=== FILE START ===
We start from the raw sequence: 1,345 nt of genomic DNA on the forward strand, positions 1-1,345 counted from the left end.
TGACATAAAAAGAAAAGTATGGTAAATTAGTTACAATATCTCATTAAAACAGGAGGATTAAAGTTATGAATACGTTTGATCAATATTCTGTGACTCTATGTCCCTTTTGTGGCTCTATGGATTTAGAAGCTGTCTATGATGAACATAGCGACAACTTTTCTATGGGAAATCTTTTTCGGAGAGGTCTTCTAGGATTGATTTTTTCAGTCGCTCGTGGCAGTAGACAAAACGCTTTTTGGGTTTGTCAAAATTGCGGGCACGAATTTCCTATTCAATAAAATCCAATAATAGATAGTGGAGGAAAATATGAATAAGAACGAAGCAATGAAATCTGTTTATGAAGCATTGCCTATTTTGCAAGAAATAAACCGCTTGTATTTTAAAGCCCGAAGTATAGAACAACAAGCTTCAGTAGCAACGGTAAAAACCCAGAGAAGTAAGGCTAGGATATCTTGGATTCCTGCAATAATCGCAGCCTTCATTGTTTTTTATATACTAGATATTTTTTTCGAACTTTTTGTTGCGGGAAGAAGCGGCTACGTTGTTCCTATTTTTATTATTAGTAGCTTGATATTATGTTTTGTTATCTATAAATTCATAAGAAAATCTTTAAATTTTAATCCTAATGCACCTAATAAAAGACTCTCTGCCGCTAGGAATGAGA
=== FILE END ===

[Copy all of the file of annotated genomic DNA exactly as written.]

We start from the raw sequence: 1,345 nt of genomic DNA on the forward strand, positions 1-1,345 counted from the left end.
TGACATAAAAAGAAAAGTATGGTAAATTAGTTACAATATCTCATTAAAACAGGAGGATTAAAGTTATGAATACGTTTGATCAATATTCTGTGACTCTATGTCCCTTTTGTGGCTCTATGGATTTAGAAGCTGTCTATGATGAACATAGCGACAACTTTTCTATGGGAAATCTTTTTCGGAGAGGTCTTCTAGGATTGATTTTTTCAGTCGCTCGTGGCAGTAGACAAAACGCTTTTTGGGTTTGTCAAAATTGCGGGCACGAATTTCCTATTCAATAAAATCCAATAATAGATAGTGGAGGAAAATATGAATAAGAACGAAGCAATGAAATCTGTTTATGAAGCATTGCCTATTTTGCAAGAAATAAACCGCTTGTATTTTAAAGCCCGAAGTATAGAACAACAAGCTTCAGTAGCAACGGTAAAAACCCAGAGAAGTAAGGCTAGGATATCTTGGATTCCTGCAATAATCGCAGCCTTCATTGTTTTTTATATACTAGATATTTTTTTCGAACTTTTTGTTGCGGGAAGAAGCGGCTACGTTGTTCCTATTTTTATTATTAGTAGCTTGATATTATGTTTTGTTATCTATAAATTCATAAGAAAATCTTTAAATTTTAATCCTAATGCACCTAATAAAAGACTCTCTGCCGCTAGGAATGAGA